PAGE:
The British Empire Library

Letters From The Swamps: East Africa 1936-1937

by C. Kate Bertram and Janet Trant

Courtesy of OSPA

Review by G. Clay (Northern Rhodesia 1930-1961)
This book consists of quotations from the letters to their families from two young authoresses who, having taken degrees at Cambridge in the Natural Sciences Tripos, took up a fortuitous invitation to visit the Gore-Brownes at Shiwa Ngandu in the then Northern Rhodesia, and went on to investigate the fishes of the Lakes and Swamps in that part of Africa. In 1936-37 they visited Lake Shiwa and Lake Bangweulu in Northern Rhodesia, Lake Rukwa in Tanganyika, and Lake Tanganyika itself, before returning to the United Kingdom by way of the Belgian Congo, Uganda, and down the Nile. Your reviewer only knew the Bangweulu Swamps and Lake in the years 1930-32 and 1946, and had visited Lake Shiwa and the south end of Tanganyika.

Many readers like him will be given back memories of days gone by, assisted not only by the written word, but by many fascinating black and white photographs. And these memories will include the sound of the paddlers singing as they paddled, of the scrape of paddle on the side of the canoe, of the sight of the paddlers' backs covered with a mass of flies, and of lechwe, pigmy geese and ducks and herons, and weavers' nests by the hundred. And memory will bring back the smell of the sun-dried fish, and of the swamps themselves, and especially of those tiny islands on which the inhabitants spend months in the dry season every year. And then there is the taste of the fish and duck that we ate, and the mixed taste and smell of the camp fires. Happy memories....

It is certainly a tribute to the administrations of all those countries that these two girls could travel safely through these wild places - which they certainly could not have done forty years earlier, and would be rash to do today. They came out to study the fish in these lakes and swamps, and that too brings memories: I remember on Lake Bangweulu seeing the Africans netting fish by the hundred in the middle of the lake and wondering at the extraordinary fish that they were catching. I was sufficiently interested to buy one fish and let it go, so that I could see how it swam away when released. I wonder if the authors of this book ever heard of the findings of the Schomburgh Photographic and Scientific Expedition to the Bangweulu Swamps? The Germans passed through Luwingu, where I was serving as a cadet, and told me that they had discovered specimens of mussel shells which proved indisputably that Bangweulu was a genuine lake as old as Mweru and Tanganyika and possibly older.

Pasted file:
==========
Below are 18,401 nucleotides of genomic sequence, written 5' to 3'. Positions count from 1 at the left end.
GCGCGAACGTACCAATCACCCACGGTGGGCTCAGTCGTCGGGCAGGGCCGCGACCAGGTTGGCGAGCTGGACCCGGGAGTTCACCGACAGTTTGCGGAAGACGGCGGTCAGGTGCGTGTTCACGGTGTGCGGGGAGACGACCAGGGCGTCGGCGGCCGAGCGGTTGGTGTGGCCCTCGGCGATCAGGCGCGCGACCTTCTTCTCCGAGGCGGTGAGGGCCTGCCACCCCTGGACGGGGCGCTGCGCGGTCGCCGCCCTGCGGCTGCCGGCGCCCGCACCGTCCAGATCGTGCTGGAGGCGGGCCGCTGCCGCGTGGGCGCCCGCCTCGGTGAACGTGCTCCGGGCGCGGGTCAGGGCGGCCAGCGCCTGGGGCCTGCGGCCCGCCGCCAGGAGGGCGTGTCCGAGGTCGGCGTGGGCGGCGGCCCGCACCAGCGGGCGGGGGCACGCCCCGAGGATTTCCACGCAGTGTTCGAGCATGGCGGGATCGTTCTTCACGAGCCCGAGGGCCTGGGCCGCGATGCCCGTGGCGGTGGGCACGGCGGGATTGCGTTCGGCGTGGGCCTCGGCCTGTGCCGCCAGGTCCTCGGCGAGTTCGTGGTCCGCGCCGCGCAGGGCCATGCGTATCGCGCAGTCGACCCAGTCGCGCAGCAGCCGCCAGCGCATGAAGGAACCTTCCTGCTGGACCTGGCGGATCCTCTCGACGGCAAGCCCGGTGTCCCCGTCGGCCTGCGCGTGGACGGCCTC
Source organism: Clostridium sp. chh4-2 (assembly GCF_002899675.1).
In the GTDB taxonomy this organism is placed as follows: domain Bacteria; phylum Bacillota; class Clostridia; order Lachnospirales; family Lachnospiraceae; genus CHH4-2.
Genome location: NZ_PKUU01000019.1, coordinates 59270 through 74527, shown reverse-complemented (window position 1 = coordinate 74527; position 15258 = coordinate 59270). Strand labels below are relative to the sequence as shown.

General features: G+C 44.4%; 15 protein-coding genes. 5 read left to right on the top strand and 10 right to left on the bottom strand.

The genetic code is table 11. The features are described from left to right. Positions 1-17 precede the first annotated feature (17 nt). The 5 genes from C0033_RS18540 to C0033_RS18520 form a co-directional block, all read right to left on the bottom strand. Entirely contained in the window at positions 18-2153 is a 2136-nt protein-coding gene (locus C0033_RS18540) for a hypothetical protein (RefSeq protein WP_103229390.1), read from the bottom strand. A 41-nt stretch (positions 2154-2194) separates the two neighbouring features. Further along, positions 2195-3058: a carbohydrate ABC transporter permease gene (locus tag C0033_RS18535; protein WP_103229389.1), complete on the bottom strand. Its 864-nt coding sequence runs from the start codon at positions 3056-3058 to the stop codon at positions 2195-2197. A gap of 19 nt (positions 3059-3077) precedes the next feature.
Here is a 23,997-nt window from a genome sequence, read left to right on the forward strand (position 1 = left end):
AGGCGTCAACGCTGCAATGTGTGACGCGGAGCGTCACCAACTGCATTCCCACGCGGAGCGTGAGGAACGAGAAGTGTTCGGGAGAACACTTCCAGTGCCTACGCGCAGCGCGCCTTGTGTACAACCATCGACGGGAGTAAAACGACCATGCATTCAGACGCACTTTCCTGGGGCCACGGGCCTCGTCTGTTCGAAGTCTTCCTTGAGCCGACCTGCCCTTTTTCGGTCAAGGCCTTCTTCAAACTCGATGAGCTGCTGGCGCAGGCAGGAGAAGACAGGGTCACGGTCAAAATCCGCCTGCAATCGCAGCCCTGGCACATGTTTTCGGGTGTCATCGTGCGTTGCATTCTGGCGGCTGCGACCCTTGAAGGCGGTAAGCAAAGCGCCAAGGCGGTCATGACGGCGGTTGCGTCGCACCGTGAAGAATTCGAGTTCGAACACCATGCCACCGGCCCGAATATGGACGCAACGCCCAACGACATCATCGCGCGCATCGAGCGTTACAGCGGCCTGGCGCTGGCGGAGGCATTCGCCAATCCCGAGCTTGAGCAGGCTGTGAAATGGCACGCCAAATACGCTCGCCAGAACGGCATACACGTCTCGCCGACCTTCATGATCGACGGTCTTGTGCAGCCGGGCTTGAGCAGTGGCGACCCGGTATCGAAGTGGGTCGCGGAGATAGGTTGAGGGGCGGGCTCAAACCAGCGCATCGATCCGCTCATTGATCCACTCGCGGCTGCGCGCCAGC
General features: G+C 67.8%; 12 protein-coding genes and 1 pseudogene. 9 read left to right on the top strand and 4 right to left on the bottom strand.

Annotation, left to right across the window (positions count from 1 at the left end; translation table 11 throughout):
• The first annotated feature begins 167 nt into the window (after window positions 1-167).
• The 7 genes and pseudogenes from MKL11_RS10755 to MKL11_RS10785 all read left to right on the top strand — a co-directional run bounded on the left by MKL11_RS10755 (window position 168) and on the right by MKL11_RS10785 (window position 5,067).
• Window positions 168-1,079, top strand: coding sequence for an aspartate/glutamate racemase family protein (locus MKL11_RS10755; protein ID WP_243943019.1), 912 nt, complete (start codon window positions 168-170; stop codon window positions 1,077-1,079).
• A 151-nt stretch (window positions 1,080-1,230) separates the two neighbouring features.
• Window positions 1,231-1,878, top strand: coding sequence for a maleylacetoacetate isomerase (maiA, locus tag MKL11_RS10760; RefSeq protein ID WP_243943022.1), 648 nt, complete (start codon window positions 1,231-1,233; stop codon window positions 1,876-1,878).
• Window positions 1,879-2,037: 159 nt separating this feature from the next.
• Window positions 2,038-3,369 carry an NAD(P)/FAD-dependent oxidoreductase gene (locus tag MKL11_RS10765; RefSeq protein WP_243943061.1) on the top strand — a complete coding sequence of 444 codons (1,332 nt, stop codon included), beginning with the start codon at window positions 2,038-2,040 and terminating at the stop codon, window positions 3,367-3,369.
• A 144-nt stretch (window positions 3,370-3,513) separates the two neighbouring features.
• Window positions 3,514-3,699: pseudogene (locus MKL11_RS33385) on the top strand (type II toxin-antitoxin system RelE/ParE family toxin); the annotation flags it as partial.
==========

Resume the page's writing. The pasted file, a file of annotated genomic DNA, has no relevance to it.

I liked the report on the authors' first sight of Lake Tanganyika: "It was one of those moments when it is difficult to believe that you are an ordinary person down on earth; but that is absurd, because what could be better than being any sort of person on such a heavenly earth!"

For anyone interested in the Bangweolo Swamps, this becomes the third book which should be compulsory reading after Livingstone's Last Journals and Eighteen Years on Lake Bangweulu by J. E. Hughes, published by 'The Field' in 1933.

I greatly regret that I must end up by stigmatising the very careless way the names have been written down, for many of them - and I only speak of those in Northern Rhodesia - are spelt wrong, and that includes the maps. The worst example is on the map at the back of the book where the Province known in my day as Barotseland is labelled Angola. The same map has Tukuyu spelt Toukuyu, and Chinsali spelt Chinsala. Even European names are mis-spelt - Bowgois and Co. on page 73 should be Bourjois. Again and again a's and u's are mixed up, with Nsumbu Island on Bangweulu being mis-spelt Nsamba - which is another island in the swamps. These careless errors may well spoil the value of the book for future generations.

British Empire Book
C. Kate Bertram and Janet Trant


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